When recording loud instruments with particularly high sound pressure levels, you want to ensure your microphone can handle the SPL (sound pressure level) without causing major distortion or ruining your equipment. Hence the purpose of the Dynamic Microphone.
What is a Dynamic Microphone?
Often considered the workhorse microphones of the recording world, dynamic microphones contain a diaphragm made up of an electromagnetic structure in which sound waves are converted (via a transducer) into electrical signals. These electrical signals are then able to be processed through the board or outboard gear and onto your recording device. The sound is captured from the top of the microphone, and almost all dynamic microphones have a cardioid polar pattern.
Dynamic microphones are not as sensitive to noise as condenser microphones. This decreases the chances of distortion that can easily occur when using a condenser microphone with loud SPL sound sources. Dynamic microphones do however require some sort of a preamp because they do not contain their own amplification stage.
The ability of dynamic microphones to handle loud SPL (sound-pressure levels) is due to the structure of the transducer, which consists of a small coil of wire attached to a diaphragm and suspended in between two magnets, creating a magnetic field. As sound hits the diaphragm, the coil vibrates and creates an electric signal. The dynamic microphone’s ability to create its own electric signal differs from the condenser microphone, which needs an outside source of power (phantom power) to create an electrical signal.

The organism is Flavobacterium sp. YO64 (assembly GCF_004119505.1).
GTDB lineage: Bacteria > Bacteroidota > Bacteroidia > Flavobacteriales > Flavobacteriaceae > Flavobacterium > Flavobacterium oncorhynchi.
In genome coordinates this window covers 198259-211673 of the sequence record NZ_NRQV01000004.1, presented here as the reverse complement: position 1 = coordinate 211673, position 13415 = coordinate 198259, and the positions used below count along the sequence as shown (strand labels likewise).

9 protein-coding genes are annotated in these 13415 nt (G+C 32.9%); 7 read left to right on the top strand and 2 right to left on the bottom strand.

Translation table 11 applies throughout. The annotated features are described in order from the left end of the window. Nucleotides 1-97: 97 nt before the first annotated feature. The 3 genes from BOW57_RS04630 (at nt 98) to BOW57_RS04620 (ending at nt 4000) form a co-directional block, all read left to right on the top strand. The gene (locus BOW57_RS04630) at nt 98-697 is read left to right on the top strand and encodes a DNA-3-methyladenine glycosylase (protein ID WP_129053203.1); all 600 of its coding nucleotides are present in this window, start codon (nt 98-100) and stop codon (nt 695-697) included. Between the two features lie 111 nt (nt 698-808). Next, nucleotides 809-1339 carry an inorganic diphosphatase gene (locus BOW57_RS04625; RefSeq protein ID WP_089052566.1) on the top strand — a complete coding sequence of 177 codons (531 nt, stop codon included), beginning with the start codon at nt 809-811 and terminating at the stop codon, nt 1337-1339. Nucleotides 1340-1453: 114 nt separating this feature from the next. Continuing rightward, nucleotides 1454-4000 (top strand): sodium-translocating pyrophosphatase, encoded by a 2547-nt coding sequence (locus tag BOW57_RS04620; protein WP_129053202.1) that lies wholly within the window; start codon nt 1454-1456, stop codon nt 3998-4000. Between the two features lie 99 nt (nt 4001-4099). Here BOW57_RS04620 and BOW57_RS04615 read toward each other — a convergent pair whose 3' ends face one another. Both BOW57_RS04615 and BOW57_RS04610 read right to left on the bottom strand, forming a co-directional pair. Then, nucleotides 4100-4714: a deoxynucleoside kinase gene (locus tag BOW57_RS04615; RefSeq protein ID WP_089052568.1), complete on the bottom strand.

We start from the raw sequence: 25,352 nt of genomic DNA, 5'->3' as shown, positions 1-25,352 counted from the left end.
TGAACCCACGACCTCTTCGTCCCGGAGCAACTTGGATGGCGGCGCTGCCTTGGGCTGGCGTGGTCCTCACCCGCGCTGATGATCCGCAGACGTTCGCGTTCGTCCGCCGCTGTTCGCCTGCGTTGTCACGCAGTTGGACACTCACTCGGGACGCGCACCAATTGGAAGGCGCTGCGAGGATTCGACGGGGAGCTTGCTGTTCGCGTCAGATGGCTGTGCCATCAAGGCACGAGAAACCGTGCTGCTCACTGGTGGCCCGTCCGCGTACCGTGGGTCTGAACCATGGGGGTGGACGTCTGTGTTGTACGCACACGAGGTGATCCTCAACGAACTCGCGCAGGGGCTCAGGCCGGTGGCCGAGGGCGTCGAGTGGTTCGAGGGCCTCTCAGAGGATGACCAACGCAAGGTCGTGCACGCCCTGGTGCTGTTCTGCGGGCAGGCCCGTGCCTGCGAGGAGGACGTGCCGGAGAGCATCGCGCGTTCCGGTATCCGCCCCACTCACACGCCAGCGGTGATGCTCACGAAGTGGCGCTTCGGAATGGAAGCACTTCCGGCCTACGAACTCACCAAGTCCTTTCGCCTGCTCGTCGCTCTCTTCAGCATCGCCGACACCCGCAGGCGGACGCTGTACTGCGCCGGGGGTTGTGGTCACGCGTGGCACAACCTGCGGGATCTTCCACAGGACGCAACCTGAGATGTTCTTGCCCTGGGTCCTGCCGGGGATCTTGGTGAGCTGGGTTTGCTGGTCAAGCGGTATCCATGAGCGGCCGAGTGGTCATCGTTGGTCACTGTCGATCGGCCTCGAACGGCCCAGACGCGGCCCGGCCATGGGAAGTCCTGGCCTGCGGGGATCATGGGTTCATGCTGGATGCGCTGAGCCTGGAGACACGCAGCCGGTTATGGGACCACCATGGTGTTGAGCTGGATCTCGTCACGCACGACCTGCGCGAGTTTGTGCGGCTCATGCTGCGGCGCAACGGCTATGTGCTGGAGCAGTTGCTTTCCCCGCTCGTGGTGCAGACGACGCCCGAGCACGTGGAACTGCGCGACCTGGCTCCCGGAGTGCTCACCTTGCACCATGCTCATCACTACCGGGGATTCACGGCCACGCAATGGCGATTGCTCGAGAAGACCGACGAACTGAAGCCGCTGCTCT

Dynamic Microphones are subject to what is known as the proximity effect. The proximity Effect occurs when the bass response of the microphone is dependent upon the closeness of the sound source to the diaphragm of the microphone. The closer the sound source is to the diaphragm, the higher the bass response of the microphone, which will provide you with a “boomier” sound or an increase in the low frequencies.
Dynamic Microphones are less expensive than condenser microphones and do not require phantom power. They are great for loud vocals and drums and for use on guitar and bass amps. Popular dynamic microphones include the Shure SM57 and SM58, which are often used for live sound. Senneheiser 421s are a staple microphone for toms but sound great with any electric instrument or live sound. The AKG D112 is used for kick drums and bass guitar amps because it is great at capturing low ends. The Shure SM7 is a common radio mic but sounds awesome on any vocals. The SM7 was the vocal mic used on Michael Jackson’s Thriller album. There is a very good chance you have heard all these microphones before on some of your favorite albums.